The Fantasy Fallacy: Exposing the Deeper Meaning Behind Sexual Thoughts [NOOK Book]

Overview

Erotica has invaded more than our minds – it has exploded onto our bestseller lists and into our bedrooms.

Many are looking to sexual and emotional fantasies as avenues to fulfillment.
Our fantasies, however, are not reliable guides into the future—they are actually rocky road maps from our past. Best-selling author Shannon Ethridge ...
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The Fantasy Fallacy: Exposing the Deeper Meaning Behind Sexual Thoughts

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Overview

Erotica has invaded more than our minds – it has exploded onto our bestseller lists and into our bedrooms.

Many are looking to sexual and emotional fantasies as avenues to fulfillment.
Our fantasies, however, are not reliable guides into the future—they are actually rocky road maps from our past. Best-selling author Shannon Ethridge theorizes, “Fantasies are simply the brain’s way of trying to heal itself from unresolved tragedies and traumas. We mentally compartmentalize our pain to make room for pleasure.”

Fantasies have deep psychological roots, and if acted on many of them can do deep psychological damage. Rather than let fantasies rule us, let’s take out the sting and bring them under God’s rule, allowing the Lord to heal us from the brokenness and insecurities that cause inappropriate fantasies to haunt us.

Without being judgmental or condemning, Shannon helps us dissect several common and often-disturbing topics, such as:

• a distorted fascination with pornography
• the mental pursuit of multiple partners
• the lure of gay and lesbian desires
• bondage, domination, and sadomasochism (BDSM)

With tips for controlling unwanted fantasies and resources for providing a safe haven for recovery, The Fantasy Fallacy helps us recognize and heal our emotional pain and equips us to help others do the same.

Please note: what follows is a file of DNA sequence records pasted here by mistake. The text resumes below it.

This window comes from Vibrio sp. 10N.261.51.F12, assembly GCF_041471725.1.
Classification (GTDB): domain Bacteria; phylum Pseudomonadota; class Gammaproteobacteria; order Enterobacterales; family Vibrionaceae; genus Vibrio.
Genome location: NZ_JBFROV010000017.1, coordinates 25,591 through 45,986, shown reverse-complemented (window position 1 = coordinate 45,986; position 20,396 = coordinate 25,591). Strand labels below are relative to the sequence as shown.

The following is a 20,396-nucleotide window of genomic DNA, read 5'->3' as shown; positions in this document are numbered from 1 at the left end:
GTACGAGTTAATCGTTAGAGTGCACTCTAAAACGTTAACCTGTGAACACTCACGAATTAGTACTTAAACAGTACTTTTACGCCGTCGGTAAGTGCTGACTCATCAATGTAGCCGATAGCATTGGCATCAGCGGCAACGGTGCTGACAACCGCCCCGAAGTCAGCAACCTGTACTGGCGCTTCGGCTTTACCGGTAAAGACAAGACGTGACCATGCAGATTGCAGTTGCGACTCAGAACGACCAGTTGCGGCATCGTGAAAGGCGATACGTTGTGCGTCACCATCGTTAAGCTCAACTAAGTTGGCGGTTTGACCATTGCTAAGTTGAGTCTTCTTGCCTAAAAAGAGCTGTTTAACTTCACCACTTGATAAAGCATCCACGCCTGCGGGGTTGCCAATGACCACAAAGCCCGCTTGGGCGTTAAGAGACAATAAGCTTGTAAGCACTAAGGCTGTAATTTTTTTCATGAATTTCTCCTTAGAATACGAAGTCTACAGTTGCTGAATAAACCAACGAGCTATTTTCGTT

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Product Details

  • ISBN-13: 9780849964282
  • Publisher: Nelson, Thomas, Inc.
  • Publication date: 10/16/2012
  • Sold by: THOMAS NELSON
  • Format: eBook
  • Pages: 256
  • Sales rank: 283,451
  • File size: 970 KB

Meet the Author

Shannon Ethridge is a best-selling author, speaker, and certified life coach with a master’s degree in counseling/human relations from Liberty University. She has spoken to college students and adults since 1989 and is the author of 21 books, including the million-copy best-selling Every Woman's Battle series. She is a frequent guest on TV and radio programs and mentors aspiring writers and speakers through her BLAST Program. Twitter: @ShannonEthridge Facebook: shannonethridgefan

Steve Arterburn is host of New Life Live!, a radio and television program distributed across the country. He is a best-selling author with more than eight million books in print. He is also founder of Women of Faith®, a conference attended by more than four million women since its inception. Steve also serves as the teaching pastor of Heartland Church in Indianapolis, Indiana.

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Read an Excerpt

THE FANTASY FALLACY

Exposing the Deeper Meaning Behind Sexual Thoughts
By Shannon Ethridge

Thomas Nelson

Copyright © 2012 Shannon Ethridge
All right reserved.

ISBN: 978-0-8499-6428-2


Chapter One

Why Discuss sexual fantasies?

After miles of wandering around in the dark, a weary traveler enters a lonely gas station. The attendant is perched on a stool behind the cash register with her eyes glued to the pages of a paperback novel.

Attempting to make his presence known, he clears his throat with great exaggeration. "Uh-huh-hum!"

"Yes?" the attendant asks, not bothering to lift her gaze.

"I'm looking for a road map," the traveler responds.

The attendant's head pops up, her brown eyes shifting all around the store to see if anyone else is hearing this conversation. With a deer-in-the-headlights look on her face, she responds directly, "No, sir. We don't carry road maps."

"Oh, well, can you tell me where another gas station is that might have one?"

Annoyed, the attendant looks up once again and replies emphatically, "You're not gonna find one around these parts."

"What do you mean? Surely there's a road map somewhere in this town that can help me figure out where I'm going!"

"Nope. Road maps don't exist for this area. And if I were you, I wouldn't go around asking for one, or else folks are going to assume you're one of those kinds of people."

"What do you mean, 'road maps don't exist for this area'? Surely this frequently traveled path isn't uncharted territory! And what do you mean, 'one of those kinds of people'? What are you talking about?" the traveler asks with great irritation.